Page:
Saturday, February 8, 2014

Wise Words from the "Standing Around Committee"

We all have a routine. We all wake up with some sort of idea of what we are going to be doing that day.
On Tuesday nights on campus we make sandwiches. On average they are peanut butter and jelly that go into a bag that has been decorated with pretty designs. We call this weekly act Lesley Delivers. Every Tuesday, (pretty much) I go out with my fellow classmates and give out sandwiches to the homeless. It’s something I look forward to and really enjoy doing. It’s a very active way of helping people. For the most part, we normally only interact with each other, and the people we are serving. Very rarely do we interact with random bystanders going about their day. We head out to Harvard square in Cambridge at around 10 at night so the streets are normally pretty dead. Normally. 

This past Tuesday we were expecting a big snowstorm. It was cold out and the streets were more packed with bystanders then I was use to. I found myself bumping into people on our route and surprised at how many people there were. One this particular route, we stop at the Harvard T stop. There are usually people there and we stand there for a bit and talk to them. We ask if they want a sandwich or any of the other items we had with us: hats, a blanket, or hand warmers. As we stood there, a man walked through us, sort of shoving us out of the way. While he did this he said “What is this the standing around committee”

I really want to give this guy the benefit of the doubt. I want to think he was just having a bad day, he wanted to get home and was just tying to get to the train.
I want to believe that he was just having a bad day and his comment just came out of frustration of the day and not directed at us. I really want to believe all that.
But the thing is, for whatever reason he said it. That we were the standing around committee. That a bunch of young college students who were feeding the homeless, were just standing around in the cold for fun. We were helping. We were serving. We were helping people. He was not.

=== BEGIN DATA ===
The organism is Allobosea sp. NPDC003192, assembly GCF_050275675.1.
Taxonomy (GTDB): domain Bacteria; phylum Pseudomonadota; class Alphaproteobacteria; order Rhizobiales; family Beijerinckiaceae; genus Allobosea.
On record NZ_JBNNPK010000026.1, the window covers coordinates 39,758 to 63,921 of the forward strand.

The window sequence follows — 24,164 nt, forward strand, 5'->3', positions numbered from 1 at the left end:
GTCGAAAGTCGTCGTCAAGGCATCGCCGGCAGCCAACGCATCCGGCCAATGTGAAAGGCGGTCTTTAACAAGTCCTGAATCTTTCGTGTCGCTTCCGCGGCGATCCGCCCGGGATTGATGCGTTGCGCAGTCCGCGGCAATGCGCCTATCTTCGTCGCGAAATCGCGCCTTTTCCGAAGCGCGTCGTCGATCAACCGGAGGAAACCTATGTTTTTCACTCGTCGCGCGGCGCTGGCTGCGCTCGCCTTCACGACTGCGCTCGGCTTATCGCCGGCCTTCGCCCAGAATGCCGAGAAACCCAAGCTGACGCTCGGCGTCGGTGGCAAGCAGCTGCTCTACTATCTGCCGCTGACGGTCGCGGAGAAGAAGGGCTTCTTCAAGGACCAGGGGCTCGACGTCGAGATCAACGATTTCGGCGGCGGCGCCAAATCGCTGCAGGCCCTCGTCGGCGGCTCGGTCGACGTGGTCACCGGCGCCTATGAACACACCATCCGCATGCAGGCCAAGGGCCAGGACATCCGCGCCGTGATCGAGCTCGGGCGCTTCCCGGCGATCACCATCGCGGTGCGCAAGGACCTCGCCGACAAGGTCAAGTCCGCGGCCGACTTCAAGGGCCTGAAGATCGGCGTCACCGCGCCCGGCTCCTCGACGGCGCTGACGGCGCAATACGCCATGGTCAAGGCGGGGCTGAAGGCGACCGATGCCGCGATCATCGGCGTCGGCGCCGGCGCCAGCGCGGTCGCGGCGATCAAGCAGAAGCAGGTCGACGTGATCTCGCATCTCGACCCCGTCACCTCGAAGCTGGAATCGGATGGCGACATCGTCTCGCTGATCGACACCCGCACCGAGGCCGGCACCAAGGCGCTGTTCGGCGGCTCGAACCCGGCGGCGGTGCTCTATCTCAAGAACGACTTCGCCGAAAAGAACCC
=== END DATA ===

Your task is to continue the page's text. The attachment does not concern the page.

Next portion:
I don’t want this to come off like we are all that matters or something. I don’t want this is even come off like it was even that big of a deal. He just looked at what was going on, a made a judgment about what he saw that was not accurate at all. He was just trying to get home, and we were just trying to help people. I’m sure he got home, and I’m even surer that even though we didn’t give out many sandwiches that night, we helped 
people.

I know that every Tuesday we will continue our service in helping. I also know that there will be people there and might be wondering what we are doing. My hope is that the people we encounter see the good we are doing and not just as "standing around".

-Brittany


Tuesday, December 17, 2013

Homeless Need Help



I’m a “Site Coordinator” for a tutoring company called Tutor Plus, but tats not really important. At the end of the two and a half hours that I work on Tuesdays Zaenab, the “Site Manager”, asked me if I would be going through Harvard Square on my way back home. When I said I would be, she asked me if I would be willing to take the extra sandwiches of the day to the homeless who rest their heads there.

I got off the bus at the usual stop, Holyoke Gate. Before, riding the bus down the street, I saw a man in a heavy coat sitting on the corner, my first victim.

“’Evening sir. Can I interest you in a few sandwiches?”

“What kind have you got?” Came from somewhere between his mustache and his beard.

I ended up giving him two roast beef and one turkey sandwich. We spoke for a bit. I asked about his life; he asked about mine; normal conversation for two people who are getting acquainted. Before long he looked up from where he was sitting and asked if I was in a hurry and when I said no he asked if I could watch his few belongings while he took a trip to the bathroom.

I stood there alone looking at the spot where he had just been sitting. He had made himself a seat there, which consisted of a sleeping bag and a blanket, folded and placed inside of a black trash bag that rested on top of a backpack. This makeshift chair was located next to a bookstore and behind his sign which read “HOMELESS need help”.

I sat down in his chair deciding that I wanted to keep it warm for him. I realized I was going to get weird looks. Here’s a young guy wearing a nice leather coat with headphones around his neck … who’s homeless? No, that doesn’t quite add up.

I found myself amazed when no on took notice of me. You see, people almost turned their heads as they walked by. No one wants to make eye contact with the homeless. No one wants to stare deep into the darkness.